CONVERGENCE #0

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[ CASH IN ON CONVERGENCE
The universe is a vast and complicated organism, comprising of endings, beginnings, as well as that funny looking potato thing that makes a noise every time you fart. You know, fart: as in this story written by Dan Jurgens; illustrated by Ethan Van Sciver; and Published by DC Comics, in April, 2015.

To QUOTE Brian Greene: 'String theory envisions a multiverse in which our universe is one slice of bread in a big cosmic loaf. The other slices would be displaced from ours in some extra dimension of space'.

THE STORY:
In this preliminary bout of Convergence, we see Superman, a rather beaten and bruised Superman, captured by Brainiac, who then informs him that nothing he knows is as it seems.

Ohh! Sound's very ominous, doesn't it? Ominous, like the fact that there's more than one version of Brainiac in the known universe. Plus, once Branny buggers off to Superman's Earth -- presumably, the one we all currently follow -- he's then informed by a number of other Brainiac's, that they've captured many-many cities from many-many different regions of the known multiverse, and he can pick one where he can stay if he wants.

Ahhhh! Bless them. Isn't that nice? Not! Now let the battle commence!  

To be continued...




THE GOOD:
In all honesty this zero issue of Convergence wasn't a bad book. Ethan Van Sciver provided some very clean and crisp visuals, and I did like the way he drew the two main contrasting backdrops -- one all sci-fi, one all desert -- complemented with some spot on depictions of the many faces of Brainiac throughout the years. More importantly though, is that tonally, as well as aesthetically, the main brunt of this story reminded me of a two-man / two-act play.

You see, if you put to one side the basic nature of what this tale is trying to accomplish -- i.e. set up DC's version of Marvel's Secret Wars, mixed in with a dash of Crisis On Infinite Earths -- at the heart of it is a pretty good idea that plays about with the concept of versions, revisions, and homages.

Well, let's face it. Ever since the New 52 began, I'm sure some of us have been wondering how DC will be able to fix any of the mistakes they'll make along the way. And now, thanks to this two man narrative, transposed with one of them being more than just one man (Ouch! Did I actually write that?), finally we can piece together what we missed, what we didn't miss, and what we couldn't have cared less about.

On the down side of things, however...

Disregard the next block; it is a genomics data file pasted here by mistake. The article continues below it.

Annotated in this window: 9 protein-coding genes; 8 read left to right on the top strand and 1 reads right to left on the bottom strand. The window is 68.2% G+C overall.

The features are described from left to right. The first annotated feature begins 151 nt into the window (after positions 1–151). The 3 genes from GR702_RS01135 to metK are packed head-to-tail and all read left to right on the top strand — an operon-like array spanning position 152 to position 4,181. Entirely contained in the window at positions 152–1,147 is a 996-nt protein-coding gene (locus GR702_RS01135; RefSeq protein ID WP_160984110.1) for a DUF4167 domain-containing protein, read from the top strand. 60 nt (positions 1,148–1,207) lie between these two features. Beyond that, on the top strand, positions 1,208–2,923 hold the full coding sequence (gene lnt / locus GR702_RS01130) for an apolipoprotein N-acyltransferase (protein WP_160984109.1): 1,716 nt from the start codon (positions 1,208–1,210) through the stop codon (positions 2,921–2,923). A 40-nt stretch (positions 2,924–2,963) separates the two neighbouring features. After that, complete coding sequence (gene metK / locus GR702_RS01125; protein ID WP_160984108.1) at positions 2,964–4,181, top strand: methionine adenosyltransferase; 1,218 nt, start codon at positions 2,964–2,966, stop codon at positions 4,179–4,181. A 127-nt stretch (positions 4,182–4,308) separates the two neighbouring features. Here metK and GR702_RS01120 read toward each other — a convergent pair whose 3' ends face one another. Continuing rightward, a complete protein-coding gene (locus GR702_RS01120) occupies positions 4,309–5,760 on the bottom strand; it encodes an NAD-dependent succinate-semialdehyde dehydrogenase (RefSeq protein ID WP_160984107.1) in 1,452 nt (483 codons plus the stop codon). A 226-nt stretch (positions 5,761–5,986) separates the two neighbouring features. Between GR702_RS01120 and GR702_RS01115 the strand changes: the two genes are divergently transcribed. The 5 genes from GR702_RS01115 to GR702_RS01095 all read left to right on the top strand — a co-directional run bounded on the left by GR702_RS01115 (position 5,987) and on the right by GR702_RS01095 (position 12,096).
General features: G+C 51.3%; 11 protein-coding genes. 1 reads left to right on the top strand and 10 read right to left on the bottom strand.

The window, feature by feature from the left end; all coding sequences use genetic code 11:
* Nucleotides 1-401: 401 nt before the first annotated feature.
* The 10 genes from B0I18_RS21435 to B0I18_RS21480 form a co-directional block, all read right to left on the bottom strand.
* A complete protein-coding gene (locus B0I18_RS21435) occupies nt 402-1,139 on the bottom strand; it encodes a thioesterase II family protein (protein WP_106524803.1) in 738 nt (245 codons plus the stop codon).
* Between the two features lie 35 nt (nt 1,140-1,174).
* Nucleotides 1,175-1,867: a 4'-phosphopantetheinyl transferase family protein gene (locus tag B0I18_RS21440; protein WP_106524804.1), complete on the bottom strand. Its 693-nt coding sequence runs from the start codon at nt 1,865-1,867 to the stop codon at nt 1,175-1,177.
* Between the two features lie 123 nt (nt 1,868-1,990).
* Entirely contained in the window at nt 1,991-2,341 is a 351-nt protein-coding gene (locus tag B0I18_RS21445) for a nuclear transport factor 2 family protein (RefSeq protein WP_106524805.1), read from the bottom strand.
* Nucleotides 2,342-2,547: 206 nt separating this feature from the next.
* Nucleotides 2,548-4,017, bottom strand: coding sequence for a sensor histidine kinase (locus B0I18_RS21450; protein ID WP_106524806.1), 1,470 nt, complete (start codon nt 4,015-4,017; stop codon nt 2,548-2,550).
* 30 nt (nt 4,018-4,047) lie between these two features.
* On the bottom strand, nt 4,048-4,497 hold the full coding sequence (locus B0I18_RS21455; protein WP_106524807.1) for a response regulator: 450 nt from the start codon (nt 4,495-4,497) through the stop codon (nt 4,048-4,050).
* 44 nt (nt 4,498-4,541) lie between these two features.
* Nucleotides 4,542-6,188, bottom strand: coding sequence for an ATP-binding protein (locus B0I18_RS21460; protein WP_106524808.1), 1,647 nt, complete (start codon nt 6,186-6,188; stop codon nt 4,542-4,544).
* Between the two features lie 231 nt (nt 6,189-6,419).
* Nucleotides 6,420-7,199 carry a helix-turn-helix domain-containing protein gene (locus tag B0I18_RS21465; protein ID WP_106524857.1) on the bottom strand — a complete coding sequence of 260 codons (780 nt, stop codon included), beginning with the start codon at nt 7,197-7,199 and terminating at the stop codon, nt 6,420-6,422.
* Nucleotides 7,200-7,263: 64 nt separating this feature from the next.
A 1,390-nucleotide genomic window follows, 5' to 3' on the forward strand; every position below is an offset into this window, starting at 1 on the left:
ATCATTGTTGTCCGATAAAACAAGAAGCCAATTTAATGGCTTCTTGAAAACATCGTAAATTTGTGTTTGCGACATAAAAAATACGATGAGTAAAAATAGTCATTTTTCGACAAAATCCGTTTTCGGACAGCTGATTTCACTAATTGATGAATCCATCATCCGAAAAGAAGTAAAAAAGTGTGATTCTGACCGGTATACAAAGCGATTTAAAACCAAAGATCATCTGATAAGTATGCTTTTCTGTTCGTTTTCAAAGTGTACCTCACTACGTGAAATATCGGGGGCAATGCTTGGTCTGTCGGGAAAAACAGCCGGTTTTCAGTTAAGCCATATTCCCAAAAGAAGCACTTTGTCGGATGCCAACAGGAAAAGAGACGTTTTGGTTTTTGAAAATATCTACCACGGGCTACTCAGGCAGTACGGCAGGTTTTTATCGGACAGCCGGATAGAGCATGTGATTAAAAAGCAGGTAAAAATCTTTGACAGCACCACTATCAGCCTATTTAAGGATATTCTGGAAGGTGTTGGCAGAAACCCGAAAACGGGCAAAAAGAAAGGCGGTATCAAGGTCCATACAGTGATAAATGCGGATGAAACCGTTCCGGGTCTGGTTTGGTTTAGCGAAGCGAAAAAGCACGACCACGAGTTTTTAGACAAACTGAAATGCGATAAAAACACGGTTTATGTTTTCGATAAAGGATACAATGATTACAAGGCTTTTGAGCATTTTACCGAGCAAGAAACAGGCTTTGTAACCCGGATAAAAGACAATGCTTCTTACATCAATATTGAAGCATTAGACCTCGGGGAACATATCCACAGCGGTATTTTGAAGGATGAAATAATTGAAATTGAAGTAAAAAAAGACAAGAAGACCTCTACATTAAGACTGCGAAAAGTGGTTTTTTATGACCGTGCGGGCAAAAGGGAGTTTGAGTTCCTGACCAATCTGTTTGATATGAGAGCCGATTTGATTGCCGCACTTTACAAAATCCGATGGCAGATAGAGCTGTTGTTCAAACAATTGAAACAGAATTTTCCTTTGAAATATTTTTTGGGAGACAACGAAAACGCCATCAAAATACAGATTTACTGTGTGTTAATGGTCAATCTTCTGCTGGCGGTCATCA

THE BAD:
... I wasn't keen on how the initial chunk of this story kicked off. Essentially it felt as if we started this piece just after the events of another adventure (presumably seen in the pages of Superman, which I do not read).

Now please don't get the wrong idea. I did like reading this story more than I thought I would. It's just that initially it had a benign yet misguided quality I'm personally not very fond off -- making it come across fairly presumptuous on the page, almost as if we should know something that some of us might not know.

Also, something else that might be fairly presumptuous, would be the amount of characters that will pop up throughout this event. I mean, do you really think every fan boy or girl will be able to know who's who without some sort of prodding in the narrative? And if this is the case, and a lot of captions denoting who's who do appear when needed, will this in turn make the overall experience 'top heavy' in it's telling?

Know what I mean?

THE MUSIC:
Throughout numerous parts of this adventure, Superman kept on asking every member of the Brainiac band he encountered to 'take him home'. And so, when I put it in those terms, how could I not musically match it up to the John Denver classic, 'Country Roads'.




Come on. All together now. Country rooooads! Take me hooome! To a place. I belooooong!!!!

THE COMPARISON:
Yes. That's right. I'm now going to compare this comic book to a bottle. Why? Firstly, because it's overall narrative is about either confining Superman or the enslaved city's of the multiverse. And secondly, it did make me feel slightly pissed when I read it for the first time.

Too many Brainiac's, equates to too much bourbon, Hiccup!   
  
THE CONCLUSION:
So far, so good. At present a cross-over has been initiated and a pretty decent story-line may follow shortly. Although, you have to ask yourself one simple question... what next? What will happen next to the characters we all know and love? Will they be 'changed forever more'? Will they be 'rebuffed' yet basically the same? Will they have a drastic make-over then go back to normal in a year's time? Or will they die, get made into dog-food, and repackaged in about twenty years when DC announces 'Convergence Redux: Let's Go Round Again'?

Personally speaking, I presume most of these occurrences taking place, one way or another. But before I dare have the audacity to declare my opinions on this matter (I think I'll leave that for another review, folks), let me now leave you with an infographic provided by DC, depicting the Multiverse as it now stands.

Can you see us? We're the one in the circle? Ha! Nuff said.


(Please Click On, To Make More Confusing, HA!)